In A Feast for Crows, neither Sam nor Gilly is even at the Wall. Jon Snow (who was elected lord commander far earlier in the novels) makes the rather extreme decision to dispatch those characters who are the most likely to fall victim to Lady Melisandre’s pyromaniacal ways: King-beyond-the-Wall Mance Rayder’s newborn son (who, obviously, is wholly absent from the HBO series) and Maester Aemon Targaryen, the man who was almost a king 65 years previously (he had his brother, Egg, crowned in his stead). Gilly is forced to trade out her own newborn babe for Mance’s and escort him down south to Oldtown, with Sam leading the ragtag band. Once there, Samwell is to see the wildling girl safely deposited at his family’s castle, while he himself will train to become a maester at the Citadel, to assist – and, eventually, replace – the ailing Aemon.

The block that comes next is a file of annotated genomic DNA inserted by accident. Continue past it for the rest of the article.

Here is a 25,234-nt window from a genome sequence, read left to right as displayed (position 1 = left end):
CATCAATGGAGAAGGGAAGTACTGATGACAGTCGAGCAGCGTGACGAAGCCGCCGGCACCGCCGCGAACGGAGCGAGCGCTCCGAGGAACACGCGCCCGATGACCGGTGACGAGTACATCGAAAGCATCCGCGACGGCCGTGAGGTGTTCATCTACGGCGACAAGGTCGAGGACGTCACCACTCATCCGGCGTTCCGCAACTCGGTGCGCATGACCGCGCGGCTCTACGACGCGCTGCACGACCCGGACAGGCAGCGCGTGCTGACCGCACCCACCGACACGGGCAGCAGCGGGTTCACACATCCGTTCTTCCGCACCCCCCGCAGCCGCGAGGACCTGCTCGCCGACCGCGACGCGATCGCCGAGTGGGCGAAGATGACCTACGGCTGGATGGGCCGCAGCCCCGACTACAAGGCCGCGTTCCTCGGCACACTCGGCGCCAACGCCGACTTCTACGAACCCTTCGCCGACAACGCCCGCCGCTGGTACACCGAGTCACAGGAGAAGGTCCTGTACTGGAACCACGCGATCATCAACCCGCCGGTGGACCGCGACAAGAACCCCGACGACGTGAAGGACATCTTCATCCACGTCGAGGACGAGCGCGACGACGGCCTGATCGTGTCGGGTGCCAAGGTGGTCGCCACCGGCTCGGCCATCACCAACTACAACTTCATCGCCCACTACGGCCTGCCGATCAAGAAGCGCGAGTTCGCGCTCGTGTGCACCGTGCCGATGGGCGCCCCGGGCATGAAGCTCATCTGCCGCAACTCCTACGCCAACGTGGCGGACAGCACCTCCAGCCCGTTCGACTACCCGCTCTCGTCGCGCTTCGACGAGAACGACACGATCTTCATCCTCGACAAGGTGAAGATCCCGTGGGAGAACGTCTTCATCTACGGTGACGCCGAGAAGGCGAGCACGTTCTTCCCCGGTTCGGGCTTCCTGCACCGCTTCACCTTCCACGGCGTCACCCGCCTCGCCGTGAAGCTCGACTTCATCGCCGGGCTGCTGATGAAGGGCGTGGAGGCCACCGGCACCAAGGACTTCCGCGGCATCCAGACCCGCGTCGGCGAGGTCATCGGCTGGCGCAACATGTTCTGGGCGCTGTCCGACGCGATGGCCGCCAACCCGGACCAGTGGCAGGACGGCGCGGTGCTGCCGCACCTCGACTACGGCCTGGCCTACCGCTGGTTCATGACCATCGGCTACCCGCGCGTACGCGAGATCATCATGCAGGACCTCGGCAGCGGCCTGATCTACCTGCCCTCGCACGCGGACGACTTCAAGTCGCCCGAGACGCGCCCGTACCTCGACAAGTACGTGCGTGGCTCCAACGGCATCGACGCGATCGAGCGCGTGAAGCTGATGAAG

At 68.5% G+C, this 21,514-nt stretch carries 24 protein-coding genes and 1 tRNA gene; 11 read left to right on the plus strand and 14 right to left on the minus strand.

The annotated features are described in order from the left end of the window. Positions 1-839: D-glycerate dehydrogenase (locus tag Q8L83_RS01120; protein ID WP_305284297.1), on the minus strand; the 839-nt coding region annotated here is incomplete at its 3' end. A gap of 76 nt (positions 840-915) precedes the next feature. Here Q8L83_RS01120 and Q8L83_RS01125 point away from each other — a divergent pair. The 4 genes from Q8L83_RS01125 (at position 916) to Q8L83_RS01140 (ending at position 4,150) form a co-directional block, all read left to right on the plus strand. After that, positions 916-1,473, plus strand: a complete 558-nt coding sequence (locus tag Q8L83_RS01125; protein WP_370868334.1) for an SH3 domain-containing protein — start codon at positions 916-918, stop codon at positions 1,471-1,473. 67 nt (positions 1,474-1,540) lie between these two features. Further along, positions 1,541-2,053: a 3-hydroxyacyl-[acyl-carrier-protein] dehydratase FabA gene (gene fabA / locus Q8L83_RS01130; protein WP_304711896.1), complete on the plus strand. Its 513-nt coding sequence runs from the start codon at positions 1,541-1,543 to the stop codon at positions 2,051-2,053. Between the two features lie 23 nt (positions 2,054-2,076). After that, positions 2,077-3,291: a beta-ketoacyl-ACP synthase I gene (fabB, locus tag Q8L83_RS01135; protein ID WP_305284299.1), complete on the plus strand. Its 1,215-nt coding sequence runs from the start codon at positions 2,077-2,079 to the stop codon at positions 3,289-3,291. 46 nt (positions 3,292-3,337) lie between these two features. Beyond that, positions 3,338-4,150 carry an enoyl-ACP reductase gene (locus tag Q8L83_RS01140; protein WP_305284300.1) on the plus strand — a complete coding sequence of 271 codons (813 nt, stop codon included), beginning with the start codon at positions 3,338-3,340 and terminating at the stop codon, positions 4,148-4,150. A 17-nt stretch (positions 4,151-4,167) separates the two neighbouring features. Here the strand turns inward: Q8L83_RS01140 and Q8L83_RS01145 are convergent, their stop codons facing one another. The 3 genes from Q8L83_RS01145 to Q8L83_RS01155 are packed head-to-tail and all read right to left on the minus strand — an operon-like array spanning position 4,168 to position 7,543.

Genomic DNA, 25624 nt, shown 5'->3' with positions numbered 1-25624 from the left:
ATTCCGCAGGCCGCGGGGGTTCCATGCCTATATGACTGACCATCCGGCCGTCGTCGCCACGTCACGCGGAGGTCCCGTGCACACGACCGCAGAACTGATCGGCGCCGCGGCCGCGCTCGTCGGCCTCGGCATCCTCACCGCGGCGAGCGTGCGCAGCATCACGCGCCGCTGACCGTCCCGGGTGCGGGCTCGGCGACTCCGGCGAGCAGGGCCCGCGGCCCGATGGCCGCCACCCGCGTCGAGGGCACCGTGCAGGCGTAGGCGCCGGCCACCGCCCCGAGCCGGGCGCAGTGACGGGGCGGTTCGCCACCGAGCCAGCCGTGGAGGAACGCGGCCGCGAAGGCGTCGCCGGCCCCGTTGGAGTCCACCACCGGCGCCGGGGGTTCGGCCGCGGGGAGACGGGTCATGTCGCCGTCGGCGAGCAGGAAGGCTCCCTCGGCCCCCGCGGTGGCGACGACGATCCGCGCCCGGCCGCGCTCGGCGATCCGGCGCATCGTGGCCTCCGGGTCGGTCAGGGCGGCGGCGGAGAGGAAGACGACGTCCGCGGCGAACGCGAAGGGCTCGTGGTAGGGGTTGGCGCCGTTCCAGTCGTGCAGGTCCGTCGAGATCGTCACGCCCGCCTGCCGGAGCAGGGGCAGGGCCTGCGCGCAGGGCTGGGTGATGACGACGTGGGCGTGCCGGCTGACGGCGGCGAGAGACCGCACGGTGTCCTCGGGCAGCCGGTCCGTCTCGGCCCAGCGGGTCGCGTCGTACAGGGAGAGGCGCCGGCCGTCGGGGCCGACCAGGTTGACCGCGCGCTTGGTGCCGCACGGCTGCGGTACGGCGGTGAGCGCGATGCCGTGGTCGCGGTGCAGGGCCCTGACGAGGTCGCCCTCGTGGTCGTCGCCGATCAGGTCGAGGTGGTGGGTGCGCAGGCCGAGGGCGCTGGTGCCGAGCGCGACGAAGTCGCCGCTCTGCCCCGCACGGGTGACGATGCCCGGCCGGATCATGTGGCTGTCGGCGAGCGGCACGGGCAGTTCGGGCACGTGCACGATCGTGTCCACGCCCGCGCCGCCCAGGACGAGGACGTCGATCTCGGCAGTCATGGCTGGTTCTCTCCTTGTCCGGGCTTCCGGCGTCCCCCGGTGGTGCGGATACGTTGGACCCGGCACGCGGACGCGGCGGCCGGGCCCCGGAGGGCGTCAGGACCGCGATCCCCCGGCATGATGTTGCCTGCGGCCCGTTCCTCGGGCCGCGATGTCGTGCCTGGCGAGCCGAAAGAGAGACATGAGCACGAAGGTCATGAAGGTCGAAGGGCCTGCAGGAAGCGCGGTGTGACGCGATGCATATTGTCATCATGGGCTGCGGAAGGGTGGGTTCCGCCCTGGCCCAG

(Two items of note regarding this particular storyline from the books. Firstly, the idea of Melisandre wanting to sacrifice even more royal offspring does, indeed, get carried over to Game of Thrones, though here it takes the form of Stannis’s very own daughter, the princess Shireen [which moves the conflict regarding such a proposition from Lord Commander Snow to King Baratheon]. Secondly, Sam’s being sent to Oldtown is actually a development of some note for the character, given that he has been behaviorally conditioned to be revolted by the very idea of joining the maesters’ order; when Sam mentioned that very possibility to his father as a youth, Lord Randyll Tarly responded by chaining him by the neck to a cell wall for three days. Omitting this little slice of backstory and characterization both is probably just as much a result of Sam’s different personality – he’s nowhere near as craven on the show as he is in the novels, which might make such previous treatment stick out like a sore thumb [no pun intended] – as it is a product of time constraints.)